- Divinity AmStaffs
- Chip & Renee Kay
BSL Targets the Wrong End of
If you're interested in one of our puppies, please fill out our
2F ~ SHOW FEMALE
5F ~ SHOW FEMALE
6F ~ SHOW FEMALE
CH Tryarr Diamondback Redbolt X CH Pirouette's
Treasure of Divinity, OFA, TT, NCL-A(clr)
May 24th, 2011
Click here for Littermates and
3M ~ SOLD
5F ~ PET FEMALE
6M ~ SHOW MALE
7F ~ PET FEMALE
Multi CH Sindelar's Best Man, OFA, NCL-A(clr) X CH
Divinity's Red Red Wine, OFA, CGC, TT, Ataxia Clear by parentage
May 16th, 2011
Click here for Littermates
2F ~ SOLD
3F ~ SHOW FEMALE
7F ~ PET FEMALE
Int'l & AKC CH B'Dazzled Knight of Divinity, OFA, TT,
NCL-A(clr) X AKC ptd Milestone Wht Rk Lady of Divinity, OFA, NCL-A(clr)
March 11th, 2011
Click here for Littermates and
We, personally, will only have a litter every year or so (except
this year!). A great
amount of time and research is put into each combination. This affects the
future of the breed. We only breed to further the quality and love of the
American Staffordshire Terrier so
therefore, typically only Champion, temperament tested, definitely fully health tested dogs with qualities
and pedigrees that
compliment each other will be bred. We will retain rights on those that are the
top 4 show
quality (2 males and 2 females). All pups will be required to go through Puppy Kindergarten, Basic
Obedience and earn their CGC title. All Divinity Amstaffs will be true
ambassadors for the breed.
photography done by Vavra Photography
Your puppy leaves us with vaccinations current, dewormed,
dew claws removed, microchip, veterinary check, much
socialization, completion of
BioSensor/Super Dog Program,
Volhard Puppy Aptitude
Test and Pat
Hastings Basic Canine Structure evaluation. Plus, AKC registration
is completed by us. You will also receive a puppy kit that includes a
lead, blanket, health record, pedigree, signed
STCA application, contract, bag of
food, information on house training, crate training, socialization
scavenger hunt, and lots more. When we receive your deposit, we will
The Essential Guide to Caring For Your New Puppy sent to you.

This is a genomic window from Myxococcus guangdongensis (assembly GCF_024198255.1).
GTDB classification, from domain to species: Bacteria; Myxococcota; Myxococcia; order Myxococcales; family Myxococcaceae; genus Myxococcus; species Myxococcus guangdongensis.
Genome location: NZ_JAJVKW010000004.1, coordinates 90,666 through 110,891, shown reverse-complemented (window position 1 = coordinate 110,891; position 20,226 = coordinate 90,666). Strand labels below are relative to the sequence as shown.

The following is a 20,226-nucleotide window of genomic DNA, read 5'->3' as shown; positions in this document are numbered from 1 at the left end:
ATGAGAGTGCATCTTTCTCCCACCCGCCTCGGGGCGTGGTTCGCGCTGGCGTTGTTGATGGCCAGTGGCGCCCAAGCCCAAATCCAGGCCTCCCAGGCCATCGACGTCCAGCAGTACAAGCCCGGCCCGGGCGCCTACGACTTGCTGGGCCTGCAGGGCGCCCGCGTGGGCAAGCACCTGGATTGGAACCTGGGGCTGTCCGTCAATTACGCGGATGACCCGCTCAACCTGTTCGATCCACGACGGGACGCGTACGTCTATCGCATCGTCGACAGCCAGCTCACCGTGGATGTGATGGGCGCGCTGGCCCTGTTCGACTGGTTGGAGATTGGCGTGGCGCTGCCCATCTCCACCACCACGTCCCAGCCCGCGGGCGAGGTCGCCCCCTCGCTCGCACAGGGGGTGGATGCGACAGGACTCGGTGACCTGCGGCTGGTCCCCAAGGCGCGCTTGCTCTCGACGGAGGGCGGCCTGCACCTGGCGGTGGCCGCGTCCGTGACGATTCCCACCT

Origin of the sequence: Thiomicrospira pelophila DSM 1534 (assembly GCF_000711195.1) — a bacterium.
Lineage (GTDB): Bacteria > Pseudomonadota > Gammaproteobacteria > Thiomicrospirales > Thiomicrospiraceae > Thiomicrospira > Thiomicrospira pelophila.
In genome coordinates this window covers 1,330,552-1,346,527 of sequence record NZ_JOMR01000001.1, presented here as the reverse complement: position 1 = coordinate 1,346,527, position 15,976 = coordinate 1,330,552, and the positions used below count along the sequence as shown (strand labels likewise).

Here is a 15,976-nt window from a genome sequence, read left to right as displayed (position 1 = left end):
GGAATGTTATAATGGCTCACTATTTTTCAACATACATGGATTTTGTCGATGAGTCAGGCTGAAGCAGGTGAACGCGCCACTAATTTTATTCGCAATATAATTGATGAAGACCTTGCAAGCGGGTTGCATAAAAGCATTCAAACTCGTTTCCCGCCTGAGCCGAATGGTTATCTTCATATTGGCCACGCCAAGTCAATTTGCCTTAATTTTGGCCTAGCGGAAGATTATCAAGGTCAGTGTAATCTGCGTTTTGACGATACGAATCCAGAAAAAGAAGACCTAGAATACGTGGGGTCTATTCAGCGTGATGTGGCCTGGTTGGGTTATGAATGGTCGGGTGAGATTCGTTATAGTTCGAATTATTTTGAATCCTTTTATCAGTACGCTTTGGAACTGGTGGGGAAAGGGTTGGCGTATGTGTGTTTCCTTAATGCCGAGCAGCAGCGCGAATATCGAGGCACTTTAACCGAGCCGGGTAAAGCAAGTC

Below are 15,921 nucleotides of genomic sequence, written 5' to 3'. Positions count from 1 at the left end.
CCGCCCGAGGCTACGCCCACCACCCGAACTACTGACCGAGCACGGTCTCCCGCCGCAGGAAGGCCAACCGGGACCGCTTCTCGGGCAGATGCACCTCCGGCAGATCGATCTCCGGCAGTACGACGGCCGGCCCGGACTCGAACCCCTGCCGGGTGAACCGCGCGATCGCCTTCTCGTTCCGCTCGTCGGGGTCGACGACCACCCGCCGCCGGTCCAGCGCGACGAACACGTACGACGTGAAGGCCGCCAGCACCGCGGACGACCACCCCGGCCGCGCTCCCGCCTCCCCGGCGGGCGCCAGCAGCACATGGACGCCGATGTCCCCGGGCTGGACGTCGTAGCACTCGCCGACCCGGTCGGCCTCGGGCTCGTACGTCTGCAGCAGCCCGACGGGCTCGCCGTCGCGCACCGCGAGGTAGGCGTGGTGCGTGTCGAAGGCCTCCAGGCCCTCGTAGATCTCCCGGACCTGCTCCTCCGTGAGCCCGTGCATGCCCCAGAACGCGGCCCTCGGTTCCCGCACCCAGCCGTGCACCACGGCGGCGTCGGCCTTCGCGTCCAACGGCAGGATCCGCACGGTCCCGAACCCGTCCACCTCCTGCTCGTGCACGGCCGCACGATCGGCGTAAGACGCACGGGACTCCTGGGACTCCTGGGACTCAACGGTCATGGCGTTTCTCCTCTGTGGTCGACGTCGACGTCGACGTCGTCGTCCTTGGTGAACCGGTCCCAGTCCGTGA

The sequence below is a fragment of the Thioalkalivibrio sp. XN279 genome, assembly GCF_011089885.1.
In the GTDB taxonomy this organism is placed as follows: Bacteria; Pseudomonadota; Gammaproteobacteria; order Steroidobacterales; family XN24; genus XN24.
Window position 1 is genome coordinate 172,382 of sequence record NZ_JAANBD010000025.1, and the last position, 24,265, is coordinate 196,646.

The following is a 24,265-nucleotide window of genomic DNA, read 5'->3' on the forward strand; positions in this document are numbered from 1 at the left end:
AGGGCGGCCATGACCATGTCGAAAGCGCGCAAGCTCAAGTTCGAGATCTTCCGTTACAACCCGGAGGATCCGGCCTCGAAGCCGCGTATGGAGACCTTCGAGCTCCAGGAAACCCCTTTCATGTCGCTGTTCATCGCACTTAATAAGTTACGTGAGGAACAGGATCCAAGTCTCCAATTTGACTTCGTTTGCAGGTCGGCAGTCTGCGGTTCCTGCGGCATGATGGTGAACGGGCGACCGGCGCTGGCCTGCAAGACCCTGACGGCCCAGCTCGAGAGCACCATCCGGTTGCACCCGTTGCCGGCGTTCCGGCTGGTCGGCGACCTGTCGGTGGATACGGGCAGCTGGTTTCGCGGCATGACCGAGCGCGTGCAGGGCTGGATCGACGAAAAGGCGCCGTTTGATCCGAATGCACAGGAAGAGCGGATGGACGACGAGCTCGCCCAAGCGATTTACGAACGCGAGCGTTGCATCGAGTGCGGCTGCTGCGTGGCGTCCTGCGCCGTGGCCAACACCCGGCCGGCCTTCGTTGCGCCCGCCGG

Bringing Home a Puppy...
It's really exciting for you and your family when you bring a new puppy home,
isn't it?!?! However, in the excitement, don't forget to address the basic needs
of your puppy. The way to make sure this does not happen is to have your puppy's
supplies already bought and on hand before the big day. So let's take a look at
some of the things your puppy will need from the start of his new life with you.
All pictures are links...
FOOD~ Obviously one of the absolute basic supplies that you will need is
food. This should be obvious, but you would be surprised at how often this
is overlooked. You will need to check with the breeder to find out what food
your puppy is already eating. You will need a supply of this type of food. If
you are planning to change to a different brand, you will need to gradually
change it over the course of about seven to ten days. Just add a little of the
new brand to the old brand, adding a little more each day, until your puppy is
eating just the new brand. We highly recommend that you do not change their food
for the first 6-12 months of life though because this can cause allergies or other
immune issues. Please
consult your veterinarian.
FOOD & WATER BOWLS~ Of course, to go along with the food, you will need
food and water bowls. These need to be made from easy to clean material. They
also need to be heavy enough that they will not be easily tipped over by an
excited young puppy. Since some breeds chew more than others, you may also want
to avoid plastic altogether, as these can splinter and cause problems. A set of
stainless steel bowls will take care of this problem and they are easy to clean.
CRATE~ After food, one of the most important items you will purchase for
your new puppy is his crate. These can be found in many different styles and
sizes. If you are bringing home a large breed dog, you will either want to buy a
crate that is adjustable or buy several crates in different sizes to accommodate
your growing puppy. This crate will become your puppy's special place. This is
where he will sleep, stay while you're not home, and get away from all the household
chaos. This can
also be his "safe" place, especially if you have children. This will become your
puppy's own little "den". When you purchase your puppy's crate, you should be
sure that it is the right size. Your puppy should be able to stand comfortably,
turn around, and lie without being cramped. It should not be so large though
that your puppy has enough room to relieve himself at one end while having room
to sleep at the other, you do not want your puppy to get in the habit of
relieving himself in his crate.
BEDDING~ Once you have established your crate size, you need to
purchase bedding or blankets for inside. You will want this to be easy to clean,
machine washable and as indestructible as you can get. Your puppy will want to
move it around, fluff it up to make his bed inside his "den". Also, you will
want to purchase dog beds for different areas of your home so that when your
puppy is out and about, he knows what is his to lay on. Many different types of
stores have many different sizes, shapes, colors, patterns, and prices for you
to choose from that can match your home decor nicely.
COLLAR, LEASH & ID TAG~ When your puppy is ready to be taken outside, you